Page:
The family’s lawyers, who held their own press conference on July 18, also criticised the statement of the police and public prosecutor, which they found to be “legally and factually wrong”. “[T]he joint public relations operation by the police and public prosecutor’s office gave rise to a suspicion the investigation had been prejudiced,” they stated. The family intends to appear as co-plaintiffs in any proceedings.
The death of Stephan Neisius has drawn widespread public attention inside and outside Cologne.
Niesius was arrested, after neighbours had called the police reporting a loud argument between him and his mother. He was mistreated by police both during his arrest and later at the Eigelstein police station in Cologne’s city centre. After being bound hand and foot, five to six officers kicked and hit him as he lay helpless on the ground. Then—still bound—he was taken to the Marienhospital, where a compulsory blood test was conducted. He fell into a coma, from which he never awoke.
A policewoman and a policeman, who had been on duty at the Eigelstein station, later told their superior officer what had happened. Regional and national newspapers and television stations reported on the case. The day after Stephan’s death, friends and supporters held a protest meeting in front of the Eigelstein police station, demanding the truth be exposed.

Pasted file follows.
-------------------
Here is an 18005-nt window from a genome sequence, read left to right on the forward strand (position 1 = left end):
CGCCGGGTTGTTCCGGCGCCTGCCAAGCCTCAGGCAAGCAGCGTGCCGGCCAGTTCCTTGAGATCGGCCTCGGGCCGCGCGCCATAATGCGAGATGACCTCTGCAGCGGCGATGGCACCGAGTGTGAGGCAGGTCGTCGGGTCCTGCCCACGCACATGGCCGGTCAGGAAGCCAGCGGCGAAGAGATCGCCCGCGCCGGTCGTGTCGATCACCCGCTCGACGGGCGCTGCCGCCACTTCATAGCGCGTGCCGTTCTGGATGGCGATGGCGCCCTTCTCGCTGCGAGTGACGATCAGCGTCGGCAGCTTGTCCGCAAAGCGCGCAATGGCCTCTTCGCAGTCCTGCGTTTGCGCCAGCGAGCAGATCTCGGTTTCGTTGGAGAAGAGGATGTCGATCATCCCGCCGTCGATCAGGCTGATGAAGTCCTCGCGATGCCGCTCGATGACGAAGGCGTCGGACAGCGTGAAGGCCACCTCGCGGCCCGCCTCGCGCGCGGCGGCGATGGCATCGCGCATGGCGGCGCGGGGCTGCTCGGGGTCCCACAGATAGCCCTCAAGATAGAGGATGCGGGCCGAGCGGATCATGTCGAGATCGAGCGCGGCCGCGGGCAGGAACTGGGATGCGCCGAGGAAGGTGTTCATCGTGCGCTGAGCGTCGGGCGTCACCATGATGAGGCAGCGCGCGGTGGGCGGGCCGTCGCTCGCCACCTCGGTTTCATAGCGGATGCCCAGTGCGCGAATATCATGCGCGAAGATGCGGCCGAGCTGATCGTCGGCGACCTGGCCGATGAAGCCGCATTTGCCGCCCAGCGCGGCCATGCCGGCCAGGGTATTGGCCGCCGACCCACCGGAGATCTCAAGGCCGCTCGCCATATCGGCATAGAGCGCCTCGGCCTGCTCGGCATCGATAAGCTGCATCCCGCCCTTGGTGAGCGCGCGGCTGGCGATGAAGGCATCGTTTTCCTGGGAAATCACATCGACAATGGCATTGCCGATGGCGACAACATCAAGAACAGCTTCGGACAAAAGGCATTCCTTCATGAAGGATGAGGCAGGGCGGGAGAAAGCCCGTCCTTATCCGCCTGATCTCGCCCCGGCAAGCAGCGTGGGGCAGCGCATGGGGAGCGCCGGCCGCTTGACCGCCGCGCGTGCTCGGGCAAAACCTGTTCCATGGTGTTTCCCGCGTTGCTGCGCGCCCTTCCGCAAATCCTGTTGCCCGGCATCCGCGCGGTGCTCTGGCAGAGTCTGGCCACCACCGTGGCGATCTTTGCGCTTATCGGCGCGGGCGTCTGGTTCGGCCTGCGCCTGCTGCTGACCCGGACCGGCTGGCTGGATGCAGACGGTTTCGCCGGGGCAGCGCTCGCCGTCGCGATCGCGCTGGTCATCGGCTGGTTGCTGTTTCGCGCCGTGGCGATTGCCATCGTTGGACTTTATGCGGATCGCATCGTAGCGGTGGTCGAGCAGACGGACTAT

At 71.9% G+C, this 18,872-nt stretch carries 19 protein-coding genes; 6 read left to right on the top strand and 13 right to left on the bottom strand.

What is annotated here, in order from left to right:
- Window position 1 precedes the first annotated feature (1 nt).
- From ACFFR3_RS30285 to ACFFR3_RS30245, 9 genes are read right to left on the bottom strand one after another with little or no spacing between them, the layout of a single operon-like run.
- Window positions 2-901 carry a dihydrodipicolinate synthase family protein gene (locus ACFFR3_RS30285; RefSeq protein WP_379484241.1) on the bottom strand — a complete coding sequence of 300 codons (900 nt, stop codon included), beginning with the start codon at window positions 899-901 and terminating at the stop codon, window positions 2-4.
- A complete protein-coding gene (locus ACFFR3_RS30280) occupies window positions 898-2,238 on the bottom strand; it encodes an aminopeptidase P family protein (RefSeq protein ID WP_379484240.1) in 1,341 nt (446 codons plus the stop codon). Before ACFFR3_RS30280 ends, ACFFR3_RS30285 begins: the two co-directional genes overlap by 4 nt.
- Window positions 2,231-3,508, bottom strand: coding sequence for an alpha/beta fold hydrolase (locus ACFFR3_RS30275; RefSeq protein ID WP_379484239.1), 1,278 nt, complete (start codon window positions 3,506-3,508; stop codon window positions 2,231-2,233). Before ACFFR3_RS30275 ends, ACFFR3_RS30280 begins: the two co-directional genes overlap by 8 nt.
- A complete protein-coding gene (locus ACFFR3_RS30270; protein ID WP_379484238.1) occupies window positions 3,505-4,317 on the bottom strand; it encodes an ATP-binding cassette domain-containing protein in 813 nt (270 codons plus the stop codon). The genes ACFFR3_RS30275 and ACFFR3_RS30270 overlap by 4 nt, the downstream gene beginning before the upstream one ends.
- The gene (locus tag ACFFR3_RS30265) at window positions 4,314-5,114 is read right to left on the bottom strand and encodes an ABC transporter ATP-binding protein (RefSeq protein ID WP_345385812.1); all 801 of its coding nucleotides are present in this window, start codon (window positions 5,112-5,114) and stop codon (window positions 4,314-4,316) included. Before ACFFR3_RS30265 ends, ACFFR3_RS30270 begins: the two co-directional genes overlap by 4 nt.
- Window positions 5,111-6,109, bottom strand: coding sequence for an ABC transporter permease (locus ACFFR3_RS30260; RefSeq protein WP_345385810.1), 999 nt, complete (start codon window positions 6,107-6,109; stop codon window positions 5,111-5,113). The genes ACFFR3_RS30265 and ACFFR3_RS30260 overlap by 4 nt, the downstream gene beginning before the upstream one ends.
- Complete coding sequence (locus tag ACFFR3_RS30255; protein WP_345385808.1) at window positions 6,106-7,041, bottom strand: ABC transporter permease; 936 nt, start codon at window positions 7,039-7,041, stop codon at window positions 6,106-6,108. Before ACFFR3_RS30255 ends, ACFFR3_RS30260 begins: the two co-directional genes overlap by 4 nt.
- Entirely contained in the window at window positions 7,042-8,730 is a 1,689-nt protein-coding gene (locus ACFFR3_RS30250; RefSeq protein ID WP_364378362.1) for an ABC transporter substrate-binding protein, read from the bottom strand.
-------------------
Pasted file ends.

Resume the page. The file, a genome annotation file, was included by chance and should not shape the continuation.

Amnesty International contacted the interior and justice minister in North Rhine Westphalia, Fritz Behrens, a member of the Social Democratic Party, calling for a rapid, careful and impartial investigation, as well as for a copy of the autopsy report. The organisation also demanded information about the results of the internal police investigation and inquiries by the public prosecutor’s office.
In order to damp down public anger, the police and the public prosecutor’s office promised to uncover all the facts of the case. The police officers involved faced legal proceedings for committing bodily harm with fatal consequences. The forensic medicine institute at Cologne University was tasked with providing an expert opinion regarding the cause of death.
Now, however, the case threatens to take the same course as numerous others, in which police officers in Cologne and other large cities have been accused of mistreatment.
On its July 4 programme, Monitor reported that the Cologne public prosecutor’s office had conducted 270 investigations last year into police officers who had committed bodily harm while on duty. To date, there has not been a single court case. At Eigelstein police station alone, there were 37 preliminary investigations against police officers over the last year. The cases all came to nothing, however, because the victims were unable to provide any evidence or witnesses, or because of cover-ups by the police.
Still no date has been set for the opening of legal proceedings against the police officers involved in the mistreatment and death of Stephan Neisius.